Coconut fresco vs. copra
For too long, the wonder tree that is the coconut tree has been seen mainly as the source of copra from which crude coconut oil (CNO) is extracted, the source of a commodity that has not significantly improved the lives of coconut farmers. CNO is used for soaps, detergents, chemicals, etc.
The coconut tree has been seen secondarily as the source of lumber, fiber, and alcoholic and health drinks. Coconut milk, which is used in Filipino cooking, and other fresh components have not really been the coconut industry’s main income generator.
The recent Mindanao-to-Manila march of coconut farmers meant to draw attention to their decades-old clamor that the anomalous coconut levy fund be finally used for their benefit was not for naught. But how far will their march take them?
President Aquino found time to meet with the farmers in Malacañang last week and promised to support the bill that would make operative the handling of the P71 billion (plus accrued interest) coconut levy fund collected more than 30 years ago by the Marcos regime. It was almost given up for lost, until the Supreme Court declared that the fund should belong to the coconut farmers, that this was not for the dictator’s cronies.
It is common knowledge that this country’s natural bounties have not always been harnessed to benefit the many. To say it bluntly, the Philippines’ coconut industry has miserably failed to be a flagship industry when it could have been. In decades past it had been squeezed dry by rapacious beings that left the poor coconut farmers even poorer.
Independent of all these recent hopeful developments in the coco levy fund are Filipinos who are personally concerned about the coconut industry, who are working to turn the once-considered sunset industry into a sunrise industry. With or without the help of the government, they have been thinking out of the box to push the wonders of the Philippine coconut into the world arena.
Advocates of fresco (or fresh) processing, among them the Philippine Coconut Society, argue that the coconut farmer will earn more by NOT producing copra, but by selling whole nuts for fresh processing. This has been studied, computed and tried, but still there are few daring producers and little government support.
They call the dream “The New Coconut Economy.” Part of this dream that they are working on is the Farmers’ Coconut Mills or Farcoms.
Farcom advocates say the 3.5 million coconut farmers must now say goodbye to exploitative practices in the coconut sector. They must say goodbye to the old sunset coconut industry that depended on copra. For decades the coconut farmers thought only copra was the main and only way to earn from coconuts. Low copra prices kept farmers in a state of penury.
Copra making is an old, dirty technology. It is a remnant of a feudal system where the farmer is paid so little. The computation: Five nuts worth P50 are processed into one kilo of copra priced P5 to P25.
Compare that with the “sunrise” or “new coconut industry.” Here’s how it looks:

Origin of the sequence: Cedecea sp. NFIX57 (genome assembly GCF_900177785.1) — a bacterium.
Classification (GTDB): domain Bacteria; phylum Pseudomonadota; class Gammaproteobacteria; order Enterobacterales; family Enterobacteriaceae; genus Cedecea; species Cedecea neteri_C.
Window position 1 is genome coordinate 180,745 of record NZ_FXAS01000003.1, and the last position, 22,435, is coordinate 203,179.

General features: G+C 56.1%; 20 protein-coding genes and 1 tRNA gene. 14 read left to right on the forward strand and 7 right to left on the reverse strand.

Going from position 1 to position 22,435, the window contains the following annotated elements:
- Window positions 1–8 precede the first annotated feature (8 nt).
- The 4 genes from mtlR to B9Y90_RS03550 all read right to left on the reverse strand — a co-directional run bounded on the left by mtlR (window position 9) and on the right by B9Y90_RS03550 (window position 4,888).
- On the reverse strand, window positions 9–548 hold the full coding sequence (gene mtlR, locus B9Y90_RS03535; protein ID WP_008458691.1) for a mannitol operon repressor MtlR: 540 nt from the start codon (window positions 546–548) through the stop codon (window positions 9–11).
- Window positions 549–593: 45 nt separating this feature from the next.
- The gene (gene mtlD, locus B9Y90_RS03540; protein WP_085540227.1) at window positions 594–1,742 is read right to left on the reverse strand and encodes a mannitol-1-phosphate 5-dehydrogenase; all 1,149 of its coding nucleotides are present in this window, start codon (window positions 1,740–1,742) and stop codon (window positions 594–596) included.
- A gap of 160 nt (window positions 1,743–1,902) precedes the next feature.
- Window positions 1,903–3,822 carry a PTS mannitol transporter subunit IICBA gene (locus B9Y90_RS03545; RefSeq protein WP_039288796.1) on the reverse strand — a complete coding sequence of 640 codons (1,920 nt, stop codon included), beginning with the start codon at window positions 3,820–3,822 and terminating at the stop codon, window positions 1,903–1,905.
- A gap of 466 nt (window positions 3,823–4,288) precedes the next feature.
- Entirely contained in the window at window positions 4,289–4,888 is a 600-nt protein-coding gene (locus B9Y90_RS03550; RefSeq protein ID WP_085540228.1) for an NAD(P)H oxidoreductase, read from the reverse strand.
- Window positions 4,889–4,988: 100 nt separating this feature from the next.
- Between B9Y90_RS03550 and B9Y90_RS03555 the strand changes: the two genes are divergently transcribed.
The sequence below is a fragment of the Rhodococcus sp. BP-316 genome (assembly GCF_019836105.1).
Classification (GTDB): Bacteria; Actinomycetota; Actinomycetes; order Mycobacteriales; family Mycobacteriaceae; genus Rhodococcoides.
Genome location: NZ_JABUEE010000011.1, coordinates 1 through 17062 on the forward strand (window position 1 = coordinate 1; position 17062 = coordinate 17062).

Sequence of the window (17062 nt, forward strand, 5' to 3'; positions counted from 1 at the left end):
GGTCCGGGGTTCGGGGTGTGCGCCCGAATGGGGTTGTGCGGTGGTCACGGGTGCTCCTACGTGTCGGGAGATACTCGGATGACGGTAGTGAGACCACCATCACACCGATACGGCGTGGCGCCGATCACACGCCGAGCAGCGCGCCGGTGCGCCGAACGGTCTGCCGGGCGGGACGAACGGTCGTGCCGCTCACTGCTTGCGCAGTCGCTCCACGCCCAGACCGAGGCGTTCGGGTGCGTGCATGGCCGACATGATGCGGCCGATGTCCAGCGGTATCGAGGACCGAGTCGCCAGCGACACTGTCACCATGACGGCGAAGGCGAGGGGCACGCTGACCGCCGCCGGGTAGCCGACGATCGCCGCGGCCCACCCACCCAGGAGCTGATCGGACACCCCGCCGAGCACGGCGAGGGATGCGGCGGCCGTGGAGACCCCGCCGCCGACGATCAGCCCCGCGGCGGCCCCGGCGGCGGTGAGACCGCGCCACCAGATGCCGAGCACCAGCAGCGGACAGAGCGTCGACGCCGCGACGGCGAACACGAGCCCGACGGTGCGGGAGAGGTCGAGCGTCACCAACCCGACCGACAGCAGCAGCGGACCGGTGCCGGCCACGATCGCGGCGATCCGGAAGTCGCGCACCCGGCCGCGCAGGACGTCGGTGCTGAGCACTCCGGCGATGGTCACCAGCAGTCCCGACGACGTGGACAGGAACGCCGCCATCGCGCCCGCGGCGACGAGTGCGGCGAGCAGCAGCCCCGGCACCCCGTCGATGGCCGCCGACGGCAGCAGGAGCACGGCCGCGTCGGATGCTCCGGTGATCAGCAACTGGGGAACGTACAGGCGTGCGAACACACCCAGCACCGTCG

“Fresca is granulated coconut meat cleanly dried within a few hours after the fresh nuts are opened. Fresca is white, clean and delicious food. It is produced right in a farm site where copra used to be made but now turned into a sanitary, enclosed production area. This is called village-level processing facility.
“A final product itself, fresca is processed further to produce fresh coconut oil (FCO) and coconut milk flour (CMF) by using an expeller and pulverizer. FCO is popularly called virgin coconut oil (VCO).”
And what is “fresco” or fresh coconut processing? It is the opposite of the old copra making. Its advocates define it as “an integrated system that produces all values of the coconut fruit, the opposite of the old industry that produces only copra, copra oil and copra cake. Fresca is only one of the many products of fresco processing.”
The main products of fresco are 1) fresh coconut meat—chunks, grated, grains, 2) fresca, 3) fresh coconut oil, 4) fresh coconut milk, whole or skimmed, 5) coconut water beverage, cider vinegar and concentrate, 6) coconut flour.
Fresco processing can either be in the village level or centralized. If done in the village level, other products can be generated, among them, liquid smoke, coconut shell charcoal and coconut ash.
Let me digress a little. I have tried the CocoNOT soy made from mature coconut water which used to be thrown away. The thick “soy” is the left-over product of simple distillation and tastes like oyster sauce. And the distilled water? It is good, clean drinking water.
Farcom or farmers’ coconut mill is the village-level processing facility (freskahan) that will replace the koprasan. It is where fresco is done to produce fresh coconut oil, coconut milk, coconut water concentrate, coconut flour and other products such as liquid smoke charcoal, ash, etc.
Farcom advocates say that the 300,000 koprasans all over the Philippines currently processes 12 billion nuts out of the 15 billion produced yearly by 3.5 coconut farmers. Compare that to only 8,000 Farcoms that are needed to process the same number of nuts.
Here is the economics of Farcom: If a Farcom processes 5,000 nuts a day, it can generate a P10-million income per year. If there are 200 participants in a Farcom, each farmer-member can receive a P50,000 yearly dividend.
The Farcom will buy from its members 5,000 nuts at P10 per nut. This means P50,000 a day for their fresh nuts.
The Philippine Coconut Society (Kalipunang Tagapagtaguyod ng Paniniyog sa Pilipinas) has a briefing paper titled “Fresco Processing versus Copra Processing.” It is an eye-opener.
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